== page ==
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Letter to Congress on FAA’s Oversight of the Boeing 737 MAX Angle-of-Attack Disagree Alert and the Maneuvering Characteristics Augmentation System

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Requested by the Chairmen of the House Transportation and Infrastructure Committee and its Subcommittee on Aviation
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We issued a letter to the House Transportation and Infrastructure Committee and its Subcommittee on Aviation in response to a request that we review the Federal Aviation Administration’s (FAA) oversight of two key areas on the Boeing 737 MAX aircraft. Our objectives were to evaluate FAA’s oversight activities of two targeted elements of the 737 MAX: (1) the inoperability of the angle-of-attack (AOA) disagree alert on the majority of the MAX fleet in 2019 and (2) the inclusion of the maneuvering characteristics augmentation system (MCAS) as part of the speed trim in the 737 MAX design. Specifically, we evaluated FAA’s compliance with applicable statutes, regulations, and policies in overseeing Boeing’s actions concerning those two areas. Given the extensive nature of our prior reports related to FAA’s oversight and certification of the 737 MAX, we transmitted the results of this review via letter as our work did not result in additional findings or recommendations for action to FAA.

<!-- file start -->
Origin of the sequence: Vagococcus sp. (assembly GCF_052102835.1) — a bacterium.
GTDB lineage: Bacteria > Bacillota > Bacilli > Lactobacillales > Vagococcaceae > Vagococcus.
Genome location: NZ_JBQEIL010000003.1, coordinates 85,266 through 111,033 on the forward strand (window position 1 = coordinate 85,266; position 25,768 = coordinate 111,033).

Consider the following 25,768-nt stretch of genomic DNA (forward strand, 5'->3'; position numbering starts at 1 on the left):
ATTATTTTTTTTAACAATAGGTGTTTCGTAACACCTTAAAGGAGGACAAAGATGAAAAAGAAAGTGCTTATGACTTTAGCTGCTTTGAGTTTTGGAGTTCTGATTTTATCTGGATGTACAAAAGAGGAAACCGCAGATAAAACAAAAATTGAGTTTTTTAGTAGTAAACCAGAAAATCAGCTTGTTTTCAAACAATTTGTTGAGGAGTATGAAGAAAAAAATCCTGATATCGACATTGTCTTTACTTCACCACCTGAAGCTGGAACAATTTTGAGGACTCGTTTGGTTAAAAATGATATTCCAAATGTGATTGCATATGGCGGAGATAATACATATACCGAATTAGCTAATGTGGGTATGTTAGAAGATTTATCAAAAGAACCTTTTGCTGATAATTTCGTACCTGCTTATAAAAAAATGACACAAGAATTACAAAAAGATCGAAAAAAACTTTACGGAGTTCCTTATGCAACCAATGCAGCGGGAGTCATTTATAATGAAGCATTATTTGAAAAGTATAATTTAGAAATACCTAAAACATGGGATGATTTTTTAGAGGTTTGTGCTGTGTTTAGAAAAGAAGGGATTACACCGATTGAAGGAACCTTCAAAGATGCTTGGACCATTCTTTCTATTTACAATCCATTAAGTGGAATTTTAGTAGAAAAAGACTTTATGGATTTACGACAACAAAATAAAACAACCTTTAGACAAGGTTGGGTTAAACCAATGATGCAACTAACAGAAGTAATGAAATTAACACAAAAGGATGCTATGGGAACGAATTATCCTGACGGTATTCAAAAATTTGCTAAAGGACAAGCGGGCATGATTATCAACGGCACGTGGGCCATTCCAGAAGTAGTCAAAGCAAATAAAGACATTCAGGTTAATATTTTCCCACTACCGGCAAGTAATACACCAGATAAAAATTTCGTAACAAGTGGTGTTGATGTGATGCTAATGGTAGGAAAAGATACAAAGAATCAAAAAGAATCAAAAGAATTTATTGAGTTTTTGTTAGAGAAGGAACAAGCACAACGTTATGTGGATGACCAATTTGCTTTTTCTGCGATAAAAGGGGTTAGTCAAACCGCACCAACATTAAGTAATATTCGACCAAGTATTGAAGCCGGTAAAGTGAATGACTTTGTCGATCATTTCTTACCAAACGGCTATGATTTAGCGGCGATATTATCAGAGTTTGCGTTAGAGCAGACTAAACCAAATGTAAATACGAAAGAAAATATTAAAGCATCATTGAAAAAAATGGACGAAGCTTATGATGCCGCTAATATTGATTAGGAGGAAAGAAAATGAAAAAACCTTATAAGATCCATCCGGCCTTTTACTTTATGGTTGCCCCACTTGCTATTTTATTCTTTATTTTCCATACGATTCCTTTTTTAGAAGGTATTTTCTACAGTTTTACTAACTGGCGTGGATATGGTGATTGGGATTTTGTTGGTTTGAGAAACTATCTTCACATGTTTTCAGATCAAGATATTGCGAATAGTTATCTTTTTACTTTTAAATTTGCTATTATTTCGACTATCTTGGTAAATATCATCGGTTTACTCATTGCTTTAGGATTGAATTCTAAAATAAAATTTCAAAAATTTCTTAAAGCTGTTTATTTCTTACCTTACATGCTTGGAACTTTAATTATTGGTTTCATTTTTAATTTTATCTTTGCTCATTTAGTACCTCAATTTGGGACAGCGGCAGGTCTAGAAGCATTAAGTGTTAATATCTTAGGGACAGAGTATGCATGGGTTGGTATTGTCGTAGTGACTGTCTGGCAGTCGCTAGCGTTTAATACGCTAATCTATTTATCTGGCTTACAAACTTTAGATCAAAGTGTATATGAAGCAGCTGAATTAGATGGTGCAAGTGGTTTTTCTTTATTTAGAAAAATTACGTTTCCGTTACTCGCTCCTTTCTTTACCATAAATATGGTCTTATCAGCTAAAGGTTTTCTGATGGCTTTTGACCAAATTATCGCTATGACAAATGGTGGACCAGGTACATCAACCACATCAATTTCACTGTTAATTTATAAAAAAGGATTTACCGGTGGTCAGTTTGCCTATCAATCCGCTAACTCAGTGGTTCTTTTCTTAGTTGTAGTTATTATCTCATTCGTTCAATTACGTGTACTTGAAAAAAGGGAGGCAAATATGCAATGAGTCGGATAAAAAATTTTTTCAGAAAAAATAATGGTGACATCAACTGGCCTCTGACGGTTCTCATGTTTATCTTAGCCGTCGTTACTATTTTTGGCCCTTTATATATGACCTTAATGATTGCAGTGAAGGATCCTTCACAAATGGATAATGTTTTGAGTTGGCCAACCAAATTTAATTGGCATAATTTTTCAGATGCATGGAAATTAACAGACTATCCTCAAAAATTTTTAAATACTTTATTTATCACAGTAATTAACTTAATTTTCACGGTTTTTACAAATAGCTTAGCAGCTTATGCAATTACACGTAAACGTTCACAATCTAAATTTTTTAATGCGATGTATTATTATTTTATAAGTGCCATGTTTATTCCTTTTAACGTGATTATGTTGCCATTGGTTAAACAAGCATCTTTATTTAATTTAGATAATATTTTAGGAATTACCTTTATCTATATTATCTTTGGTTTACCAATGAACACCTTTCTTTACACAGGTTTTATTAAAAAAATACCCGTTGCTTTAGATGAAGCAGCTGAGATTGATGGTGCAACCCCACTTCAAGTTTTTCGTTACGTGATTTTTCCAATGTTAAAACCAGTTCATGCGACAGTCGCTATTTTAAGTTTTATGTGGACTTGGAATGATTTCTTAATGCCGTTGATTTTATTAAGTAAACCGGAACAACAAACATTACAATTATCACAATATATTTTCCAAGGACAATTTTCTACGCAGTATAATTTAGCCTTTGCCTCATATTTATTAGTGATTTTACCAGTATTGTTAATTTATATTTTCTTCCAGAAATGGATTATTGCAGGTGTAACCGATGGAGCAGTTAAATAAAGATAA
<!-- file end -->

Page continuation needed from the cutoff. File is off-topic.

We found that while Boeing followed its internal guidance in classifying the AOA disagree issue as “non-safety,” and FAA subsequently concurred with Boeing’s assessment, there were problems with communication between Boeing and FAA. FAA and Boeing have since taken action to resolve many of these weaknesses, including issuing new guidance and procedures relating to classifying and tracking problem reports. However, it is unlikely that these changes would have resulted in a different safety/non-safety determination regarding the AOA disagree alert issue. Regarding MCAS, as we reported in June 2020, Boeing originally presented MCAS as part of the aircraft’s existing speed trim system in 2012, and as a result, MCAS did not receive much scrutiny during the original certification process. While FAA had the authority to investigate Boeing or individual unit members for this presentation after learning of its existence in 2019, Agency officials chose not to do so. During this time, FAA continued to focus on the task of evaluating the MAX flight control system, including MCAS, and returning the airplane to service, while deferring to the Department of Justice and DOT Office of Inspector General to investigate.